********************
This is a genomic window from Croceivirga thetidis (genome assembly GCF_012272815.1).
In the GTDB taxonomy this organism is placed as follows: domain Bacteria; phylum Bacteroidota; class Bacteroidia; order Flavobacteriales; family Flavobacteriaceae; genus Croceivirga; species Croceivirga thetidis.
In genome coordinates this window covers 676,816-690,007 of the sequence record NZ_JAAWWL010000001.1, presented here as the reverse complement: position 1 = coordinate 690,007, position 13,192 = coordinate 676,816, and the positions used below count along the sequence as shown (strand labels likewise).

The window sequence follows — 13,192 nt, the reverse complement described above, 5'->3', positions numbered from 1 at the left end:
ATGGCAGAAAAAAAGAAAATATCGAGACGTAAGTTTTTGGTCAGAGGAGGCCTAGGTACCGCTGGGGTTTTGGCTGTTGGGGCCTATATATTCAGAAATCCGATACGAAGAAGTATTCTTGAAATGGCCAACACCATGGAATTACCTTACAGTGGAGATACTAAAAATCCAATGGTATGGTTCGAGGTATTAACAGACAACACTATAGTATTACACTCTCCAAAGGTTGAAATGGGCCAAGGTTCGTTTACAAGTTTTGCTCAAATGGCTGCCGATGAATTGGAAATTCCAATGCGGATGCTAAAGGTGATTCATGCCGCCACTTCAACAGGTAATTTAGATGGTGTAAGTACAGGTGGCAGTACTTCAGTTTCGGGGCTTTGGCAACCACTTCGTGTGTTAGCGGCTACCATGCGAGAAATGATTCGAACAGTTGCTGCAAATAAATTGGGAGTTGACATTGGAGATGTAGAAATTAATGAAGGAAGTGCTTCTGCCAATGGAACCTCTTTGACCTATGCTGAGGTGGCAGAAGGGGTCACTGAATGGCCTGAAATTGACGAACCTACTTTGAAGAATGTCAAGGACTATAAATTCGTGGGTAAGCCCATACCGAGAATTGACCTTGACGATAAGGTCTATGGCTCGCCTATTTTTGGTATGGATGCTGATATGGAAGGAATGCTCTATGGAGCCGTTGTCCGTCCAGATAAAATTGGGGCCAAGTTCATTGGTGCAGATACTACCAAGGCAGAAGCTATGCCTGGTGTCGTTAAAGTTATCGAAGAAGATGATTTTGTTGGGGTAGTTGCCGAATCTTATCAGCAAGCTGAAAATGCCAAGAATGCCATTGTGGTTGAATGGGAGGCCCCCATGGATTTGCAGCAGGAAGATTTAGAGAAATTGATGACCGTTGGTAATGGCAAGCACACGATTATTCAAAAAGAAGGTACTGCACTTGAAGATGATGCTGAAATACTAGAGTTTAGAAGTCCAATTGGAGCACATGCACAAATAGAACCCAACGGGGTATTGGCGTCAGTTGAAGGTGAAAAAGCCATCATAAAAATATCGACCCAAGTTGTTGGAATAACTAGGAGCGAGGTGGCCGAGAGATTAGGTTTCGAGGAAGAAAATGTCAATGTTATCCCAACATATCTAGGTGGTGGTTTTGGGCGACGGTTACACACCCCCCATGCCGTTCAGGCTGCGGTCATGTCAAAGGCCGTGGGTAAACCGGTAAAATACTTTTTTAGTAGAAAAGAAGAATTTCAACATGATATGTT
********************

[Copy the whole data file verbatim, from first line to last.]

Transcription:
This is a genomic window from Croceivirga thetidis (genome assembly GCF_012272815.1).
In the GTDB taxonomy this organism is placed as follows: domain Bacteria; phylum Bacteroidota; class Bacteroidia; order Flavobacteriales; family Flavobacteriaceae; genus Croceivirga; species Croceivirga thetidis.
In genome coordinates this window covers 676,816-690,007 of the sequence record NZ_JAAWWL010000001.1, presented here as the reverse complement: position 1 = coordinate 690,007, position 13,192 = coordinate 676,816, and the positions used below count along the sequence as shown (strand labels likewise).

The window sequence follows — 13,192 nt, the reverse complement described above, 5'->3', positions numbered from 1 at the left end:
ATGGCAGAAAAAAAGAAAATATCGAGACGTAAGTTTTTGGTCAGAGGAGGCCTAGGTACCGCTGGGGTTTTGGCTGTTGGGGCCTATATATTCAGAAATCCGATACGAAGAAGTATTCTTGAAATGGCCAACACCATGGAATTACCTTACAGTGGAGATACTAAAAATCCAATGGTATGGTTCGAGGTATTAACAGACAACACTATAGTATTACACTCTCCAAAGGTTGAAATGGGCCAAGGTTCGTTTACAAGTTTTGCTCAAATGGCTGCCGATGAATTGGAAATTCCAATGCGGATGCTAAAGGTGATTCATGCCGCCACTTCAACAGGTAATTTAGATGGTGTAAGTACAGGTGGCAGTACTTCAGTTTCGGGGCTTTGGCAACCACTTCGTGTGTTAGCGGCTACCATGCGAGAAATGATTCGAACAGTTGCTGCAAATAAATTGGGAGTTGACATTGGAGATGTAGAAATTAATGAAGGAAGTGCTTCTGCCAATGGAACCTCTTTGACCTATGCTGAGGTGGCAGAAGGGGTCACTGAATGGCCTGAAATTGACGAACCTACTTTGAAGAATGTCAAGGACTATAAATTCGTGGGTAAGCCCATACCGAGAATTGACCTTGACGATAAGGTCTATGGCTCGCCTATTTTTGGTATGGATGCTGATATGGAAGGAATGCTCTATGGAGCCGTTGTCCGTCCAGATAAAATTGGGGCCAAGTTCATTGGTGCAGATACTACCAAGGCAGAAGCTATGCCTGGTGTCGTTAAAGTTATCGAAGAAGATGATTTTGTTGGGGTAGTTGCCGAATCTTATCAGCAAGCTGAAAATGCCAAGAATGCCATTGTGGTTGAATGGGAGGCCCCCATGGATTTGCAGCAGGAAGATTTAGAGAAATTGATGACCGTTGGTAATGGCAAGCACACGATTATTCAAAAAGAAGGTACTGCACTTGAAGATGATGCTGAAATACTAGAGTTTAGAAGTCCAATTGGAGCACATGCACAAATAGAACCCAACGGGGTATTGGCGTCAGTTGAAGGTGAAAAAGCCATCATAAAAATATCGACCCAAGTTGTTGGAATAACTAGGAGCGAGGTGGCCGAGAGATTAGGTTTCGAGGAAGAAAATGTCAATGTTATCCCAACATATCTAGGTGGTGGTTTTGGGCGACGGTTACACACCCCCCATGCCGTTCAGGCTGCGGTCATGTCAAAGGCCGTGGGTAAACCGGTAAAATACTTTTTTAGTAGAAAAGAAGAATTTCAACATGATATGTT